When a big bison stood near the road, people parked close and got out of their cars to get a close-up.
In one instance, a little kid sat on the sidewalk while his dad walked right up to the beast.
We held our breath.
See, I bought the "Death in Yellowstone" book and I've been reading all about the instances where a bison suddenly charged and gored. I've read about elk deciding to show humans who's boss.
People have died because they didn't listen or take care. And currently, there are about 5,000 bison in the park which makes them more dangerous than bears because the bears are mostly out of sight.
I know the warnings are issued for good reason.
The herd at Mammoth Springs hang out at the public park and the ranger stresses because people crowd around.
I see you. Do you see me?
The bison are huge and fast and unpredictable.
Hey mom, there are some people here.
We watched one big guy flip over and take a dirt bath out in the meadow. He was really pretty agile, not a rock like he first appeared to be.
We saw a momma and a baby bison run fairly quickly ahead of the herd.
I don't think people should assume these guys are just going to stand around and do nothing.
I think they have a breaking point.
And I, for one, don't want to find out where that is.

Tuesday, September 1, 2015

Blind spots

It's only taken us a year and a few months, about $500 and a generous visit from Marc's older brother and his wife to get our 26-year-old windows updated.
Still seems like only yesterday that we were happily hanging Wal-Mart vinyl blinds in all of our windows when we moved in here.
At that time, creme-colored slats were the thing.
And we've been pretty happy most of these years.
But the look was tired and when we rode around on our bikes in the evenings, I couldn't help but envy the look of wooden plantation blinds in the houses we passed.
When we were in Bear Lake last summer, we discovered Kerry's wife Lori had opened an interior design shop.
She could do plantation shutters and blinds. She would do ours if we wanted.
I came home and started thinking seriously about it.
The problem was they are in Montpelier, Idaho and we're here so it seemed like a pretty long road trip for them.
I called on a couple of ads I cut out of the paper.
The one guy said, "You'll want to spend the money for real wood blinds, not those composite things." Then he took a cursory look around and threw out a $1500 quote.
The next guy smelled of cigarette smoke from the cigarette he tossed on the sidewalk as he came to the door.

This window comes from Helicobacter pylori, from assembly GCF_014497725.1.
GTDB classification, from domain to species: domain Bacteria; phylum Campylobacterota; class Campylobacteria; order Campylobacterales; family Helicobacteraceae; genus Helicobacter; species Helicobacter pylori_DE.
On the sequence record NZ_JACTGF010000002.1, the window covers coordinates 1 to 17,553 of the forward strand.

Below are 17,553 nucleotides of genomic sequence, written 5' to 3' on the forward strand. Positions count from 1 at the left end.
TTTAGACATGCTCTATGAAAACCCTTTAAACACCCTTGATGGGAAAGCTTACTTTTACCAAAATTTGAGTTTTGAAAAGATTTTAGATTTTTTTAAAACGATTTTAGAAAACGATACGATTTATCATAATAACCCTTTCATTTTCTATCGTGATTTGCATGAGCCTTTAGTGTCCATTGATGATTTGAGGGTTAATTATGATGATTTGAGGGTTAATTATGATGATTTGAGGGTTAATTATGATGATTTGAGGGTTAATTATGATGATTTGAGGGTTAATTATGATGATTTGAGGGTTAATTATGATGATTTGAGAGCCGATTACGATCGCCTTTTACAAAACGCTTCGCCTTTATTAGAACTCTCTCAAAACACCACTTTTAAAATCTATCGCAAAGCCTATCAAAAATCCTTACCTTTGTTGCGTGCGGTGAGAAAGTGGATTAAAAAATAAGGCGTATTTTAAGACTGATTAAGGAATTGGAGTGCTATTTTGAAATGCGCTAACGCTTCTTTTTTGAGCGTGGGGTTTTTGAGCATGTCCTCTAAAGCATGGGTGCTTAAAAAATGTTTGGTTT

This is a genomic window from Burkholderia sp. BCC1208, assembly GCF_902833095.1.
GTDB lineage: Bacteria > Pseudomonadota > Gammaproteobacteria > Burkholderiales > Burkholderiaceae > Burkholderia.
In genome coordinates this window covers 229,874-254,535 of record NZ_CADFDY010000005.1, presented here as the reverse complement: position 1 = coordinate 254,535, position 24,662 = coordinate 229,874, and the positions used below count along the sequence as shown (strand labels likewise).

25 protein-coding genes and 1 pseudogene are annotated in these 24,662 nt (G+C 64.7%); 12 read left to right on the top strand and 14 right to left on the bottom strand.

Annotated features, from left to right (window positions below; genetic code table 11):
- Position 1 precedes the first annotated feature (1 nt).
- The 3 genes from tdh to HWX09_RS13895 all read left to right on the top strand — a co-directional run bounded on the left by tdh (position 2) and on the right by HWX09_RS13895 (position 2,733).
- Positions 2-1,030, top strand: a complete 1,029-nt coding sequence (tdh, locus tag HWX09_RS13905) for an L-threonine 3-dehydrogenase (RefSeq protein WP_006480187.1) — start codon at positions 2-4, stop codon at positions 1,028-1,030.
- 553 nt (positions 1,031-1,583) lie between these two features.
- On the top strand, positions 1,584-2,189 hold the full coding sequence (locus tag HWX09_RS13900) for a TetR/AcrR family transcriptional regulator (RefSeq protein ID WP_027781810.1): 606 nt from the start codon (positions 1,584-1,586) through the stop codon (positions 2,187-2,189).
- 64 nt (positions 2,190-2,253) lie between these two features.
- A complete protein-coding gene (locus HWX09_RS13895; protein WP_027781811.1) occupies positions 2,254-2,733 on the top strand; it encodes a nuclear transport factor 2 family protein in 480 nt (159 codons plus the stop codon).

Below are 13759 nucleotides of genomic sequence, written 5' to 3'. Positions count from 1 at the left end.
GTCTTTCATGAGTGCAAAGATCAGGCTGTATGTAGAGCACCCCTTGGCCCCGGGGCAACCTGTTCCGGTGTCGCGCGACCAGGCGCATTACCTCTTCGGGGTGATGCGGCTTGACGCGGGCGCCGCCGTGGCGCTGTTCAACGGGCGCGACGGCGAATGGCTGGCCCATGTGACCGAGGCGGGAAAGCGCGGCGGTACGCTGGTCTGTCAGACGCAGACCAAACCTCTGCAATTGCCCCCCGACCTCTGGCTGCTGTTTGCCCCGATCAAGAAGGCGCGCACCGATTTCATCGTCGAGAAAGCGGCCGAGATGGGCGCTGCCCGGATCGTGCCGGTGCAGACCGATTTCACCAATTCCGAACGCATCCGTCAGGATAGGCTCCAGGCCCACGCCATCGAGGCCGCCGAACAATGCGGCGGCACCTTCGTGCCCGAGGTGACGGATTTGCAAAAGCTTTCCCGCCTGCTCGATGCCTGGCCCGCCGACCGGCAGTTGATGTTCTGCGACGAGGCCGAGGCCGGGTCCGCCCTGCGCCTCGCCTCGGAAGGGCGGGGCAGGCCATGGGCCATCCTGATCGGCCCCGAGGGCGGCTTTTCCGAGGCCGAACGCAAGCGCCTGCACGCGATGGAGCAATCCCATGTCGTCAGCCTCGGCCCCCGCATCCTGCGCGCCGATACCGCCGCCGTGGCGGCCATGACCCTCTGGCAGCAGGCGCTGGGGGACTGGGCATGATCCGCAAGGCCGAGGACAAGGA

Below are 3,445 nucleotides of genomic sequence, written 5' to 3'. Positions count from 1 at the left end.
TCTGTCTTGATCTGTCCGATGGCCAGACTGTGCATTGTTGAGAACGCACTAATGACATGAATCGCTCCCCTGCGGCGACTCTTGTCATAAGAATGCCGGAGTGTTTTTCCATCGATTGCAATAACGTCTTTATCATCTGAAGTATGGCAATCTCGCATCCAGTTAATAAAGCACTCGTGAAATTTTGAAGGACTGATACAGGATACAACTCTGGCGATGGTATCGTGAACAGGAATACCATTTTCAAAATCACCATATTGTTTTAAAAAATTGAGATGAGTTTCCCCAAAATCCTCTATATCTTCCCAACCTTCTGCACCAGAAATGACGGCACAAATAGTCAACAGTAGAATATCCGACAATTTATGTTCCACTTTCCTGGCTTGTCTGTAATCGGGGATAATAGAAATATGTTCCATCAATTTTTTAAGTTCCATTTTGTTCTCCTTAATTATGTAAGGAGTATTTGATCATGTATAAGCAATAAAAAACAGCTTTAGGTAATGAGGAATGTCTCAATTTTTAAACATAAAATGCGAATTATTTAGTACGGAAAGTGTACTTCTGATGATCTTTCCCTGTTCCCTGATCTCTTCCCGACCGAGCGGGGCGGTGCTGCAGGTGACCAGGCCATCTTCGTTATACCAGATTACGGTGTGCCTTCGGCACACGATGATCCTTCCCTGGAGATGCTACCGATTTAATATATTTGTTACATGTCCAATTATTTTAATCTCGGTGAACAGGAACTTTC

So when Lori said she would order them for us and arrange for installation I was thrilled.
I started giving her measurements and color requests.
We worked until I understood the difference between plantation shutters and plantation blinds. (One is way more expensive and impractical for someone whose windows can't open behind couches and an office desk.)
We kept at it until I was somewhat confident in getting accurate measurements.
We took down the old, melted, dusty blinds.
We placed an order and I started spackling and painting. Marc started making new screens. We ripped out the padded window seat in a bedroom and ordered a vinyl seat.
They Kerry and Lori went on a golf vacation and we started trying to find a working install date.
Yesterday they made it.
We grilled steaks and Kerry patiently hung blinds on three windows.
They look great, professional, smart and clean.
They cut the light, open to the sky if we want and provide both privacy and a touch of class to the three rooms where we've put them. In the back bedroom, they cut the heat dramatically.
Both Lori and Kerry took their work ultra seriously, making sure everything hung straight, was securely fastened and snapped into place. They made sure the babies wouldn't be able to get hold of the cords.
If you want Lori to help you, she has a website: and a store in Garden City at 65 W. Logan Road #7.
I recommend her.

Wednesday, August 26, 2015

Into the woods with Redford

The good-looking guy at 79

Marc knows I have a crush on Robert Redford.
He doesn't worry about it much because, A. I don't think the chances of there being a reciprocal crush are very great and B. I have never met the man.
So Marc indulges me by making sure I have a good DVD collection of Redford movies and get to see whatever comes out starring our local boy.
I own almost all of his films with my favorites being "Butch Cassidy and the Sundance Kid," "All is Lost" and "Up Close and Personal."
The latest is "A Walk in the Woods" with Redford and Nick Nolte.
We'd seen ads for this movie on TV and kidded each other about seeing it right away when it comes out.
So when Marc got an offer from the local AARP organization to see the movie for free at a Salt Lake theater before it is even released, he jumped for it and invited me along.
We toddled on down on Monday and joined a crowd full of old fogies (after waiting forever at a broken traffic light and standing in the 90-degree heat to cross the road).
How not to get eaten by a bear
We had all received offers from AARP with the common denominator being our age and ability, should I say dis-ability. Many came wielding their canes and in wheelchairs.
We climbed into our seats and sat back to enjoy, feeling fairly young comparatively.
(First of all, I'm not so much a Nick Nolte fan but the guy can actually act and he fits the part of an old, fat, barely functioning guy really well. Secondly, I just like to look at Redford even with his craggy, aged face.)
The story is simple. These two guys take off to hike the Appalachian Trail with barely a clue as to what they're getting into.